Technical education and some worries

Print edition : December 25, 2000

Delegates at the annual convention of the Indian Society of Technical Education voice concern over the state of technical education in the country.

PRIVATE enterprise in the field of technical education was the topic that dominated the proceedings of the 29th annual convention of the Indian Society of Technical Education (ISTE), held from December 10 to 12. Reflecting the rising profile of the new b reed of private college managements in the country, this year's convention was organised by a private engineering college, the Kongu Engineering College (KEC), located in a semi-rural setting at Perundurai, about 15 km from Erode in Tamil Nadu.

About 1,000 delegates from all over the country participated. They included academics, serving and former Vice-Chancellors, representatives of the managements of educational institutions run by the private sector and State governments, teachers and stude nts. However, regular participants in the annual event regretted that this year the representation of the Indian Institutes of Technology (IITs), Regional Engineering Colleges (RECs), and government-run colleges in the States was small. The level of atte ndance by technical education administrators from the States was also low. In fact, Dr.S.D. Awale, Joint Educational Adviser (Technical), Union Ministry of Human Resource Development, wondered in his valedictory address whether the ISTE was "becoming a f orum for the private managements".

The ISTE, formed in 1967, has a membership of nearly 31,000. Besides, it has a student membership of more than 75,000. The theme of the 29th convention was "Management of Technical Education in the 21st Century".

Although the role of private enterprise in technical education - mainly in the case of engineering colleges and polytechnics - was generally lauded at the convention, several uncomfortable questions were raised. In the corridors, the All India Council fo r Technical Education (AICTE) came under severe criticism for its failure to "regulate effectively" the mushrooming of engineering colleges and polytechnics. There are about 670 engineering colleges and between 1,400 and 1,500 polytechnics in the country . The AICTE, for long under a cloud for its failure to control the runaway increase in college fees and capitation fees, was generally perceived to have only performed the role of a licence-issuing authority and to have failed to regulate the "industry" that technical education had become. (see Frontline, November 1, 1996).

The AICTE has an accreditation system by which it grants "approvals" to institutions to start colleges and polytechnics. It is also responsible for clearing the launch of technical courses in specific fields by individual colleges. Representatives of alm ost all sections at the convention told Frontline that the AICTE had only functioned as a licensing authority. They alleged that it had failed to enforce certain standards to ensure quality. A number of delegates, particularly students and teacher s, were critical of the AICTE for its failure to prevent "racketeering" by many private college managements.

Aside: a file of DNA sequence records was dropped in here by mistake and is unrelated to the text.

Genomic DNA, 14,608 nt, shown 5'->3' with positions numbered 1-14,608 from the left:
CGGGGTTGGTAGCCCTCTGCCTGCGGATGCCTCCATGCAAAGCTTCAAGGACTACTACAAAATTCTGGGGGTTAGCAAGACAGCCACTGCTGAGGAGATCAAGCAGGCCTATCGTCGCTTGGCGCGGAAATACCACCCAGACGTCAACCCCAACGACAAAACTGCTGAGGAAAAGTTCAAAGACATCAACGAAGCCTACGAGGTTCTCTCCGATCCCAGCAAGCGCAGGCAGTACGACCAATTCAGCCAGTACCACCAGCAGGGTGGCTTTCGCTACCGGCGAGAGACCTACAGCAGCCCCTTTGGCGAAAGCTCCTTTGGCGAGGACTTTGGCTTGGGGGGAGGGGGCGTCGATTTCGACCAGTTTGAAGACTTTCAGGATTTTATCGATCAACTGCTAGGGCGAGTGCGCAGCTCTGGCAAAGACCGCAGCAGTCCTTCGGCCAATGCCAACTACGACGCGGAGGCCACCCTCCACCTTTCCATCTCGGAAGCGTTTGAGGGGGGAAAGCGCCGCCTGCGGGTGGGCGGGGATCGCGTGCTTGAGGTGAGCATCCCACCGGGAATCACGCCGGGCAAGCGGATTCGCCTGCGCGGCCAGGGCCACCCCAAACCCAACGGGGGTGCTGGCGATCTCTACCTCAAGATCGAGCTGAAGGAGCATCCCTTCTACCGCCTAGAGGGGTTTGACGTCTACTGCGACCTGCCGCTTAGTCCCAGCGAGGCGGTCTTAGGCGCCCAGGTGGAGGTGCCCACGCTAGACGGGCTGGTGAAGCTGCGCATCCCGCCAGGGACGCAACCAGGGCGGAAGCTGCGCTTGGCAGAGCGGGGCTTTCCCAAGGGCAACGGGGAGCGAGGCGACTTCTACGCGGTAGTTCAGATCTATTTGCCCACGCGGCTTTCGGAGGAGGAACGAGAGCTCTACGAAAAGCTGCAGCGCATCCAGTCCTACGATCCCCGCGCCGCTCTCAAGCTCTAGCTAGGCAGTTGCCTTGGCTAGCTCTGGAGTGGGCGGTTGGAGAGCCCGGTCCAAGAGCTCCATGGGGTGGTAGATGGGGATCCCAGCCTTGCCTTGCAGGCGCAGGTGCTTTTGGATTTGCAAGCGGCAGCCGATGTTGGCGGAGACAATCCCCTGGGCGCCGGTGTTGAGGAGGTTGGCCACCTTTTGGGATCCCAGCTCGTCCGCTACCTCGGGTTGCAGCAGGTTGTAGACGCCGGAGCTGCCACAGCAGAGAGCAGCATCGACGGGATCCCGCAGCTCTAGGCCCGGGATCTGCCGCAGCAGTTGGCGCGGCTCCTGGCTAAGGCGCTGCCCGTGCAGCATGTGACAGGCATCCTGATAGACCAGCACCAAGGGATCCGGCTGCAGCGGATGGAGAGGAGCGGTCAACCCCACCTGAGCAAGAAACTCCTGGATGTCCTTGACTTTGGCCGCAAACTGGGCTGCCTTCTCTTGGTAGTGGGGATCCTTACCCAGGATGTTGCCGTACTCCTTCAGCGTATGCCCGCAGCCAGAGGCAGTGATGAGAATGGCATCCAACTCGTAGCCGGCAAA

I.K. Bhatt, adviser, AICTE, said that the AICTE was in the process of finalising an accreditation scheme with universities in the United States so that students from accredited Indian technical institutions would have their degrees "recognised" by instit utions in the U.S.

The increasing role of the market in determining the direction of technical education worried many participants. Awale said that although the number of colleges was increasing, the quality of education, particularly the quality of teachers and students, was falling.

IN his inaugural address, V.C. Kulandaiswamy, former Vice-Chancellor of the Indira Gandhi National Open University, New Delhi, and Anna University, Chennai, said that "totally outdated and obsolete" teaching practices must be dispensed with. He called th e university affiliation system a "curse on higher education in India". He also argued that the system of compulsory grouping of subjects be replaced by a credit system, which would give flexibility to the student to choose combinations that they wanted. He observed that in most universities in India, courses were not revised for five years at a stretch.

Kulandaiswamy also said that in order to deploy the "best engineering practices", a higher proportion of engineering graduates in India would need to pursue higher education. As an illustration he cited the case of Japan where 50 per cent of those who fi nish a graduate course work towards post-graduation and 50 per cent of the post-graduates work towards doctoral degrees. He said that the Government had to take steps to ensure that at least 20 per cent of the graduates in India were enabled to join post -graduate programmes.

Kulandaiswamy warned that with liberalisation, not only would imported technology be costlier but it might not be available at all. In this context, he cited the persistent decline in the funding of research laboratories and educational institutions. Fro m the highest level of 1 per cent of Gross National Product (GNP) in 1987-88, public funding for these activities had declined to 0.66 per cent, he pointed out. He said that funds for research activities had to reach at least 2 per cent of GNP by 2005.


V.C. Kulandaiswamy, former Vice-Chancellor, Indira Gandhi National Open University, delivering the inaugural address at the 29th Annual Convocation of the Indian Society for Technical Education.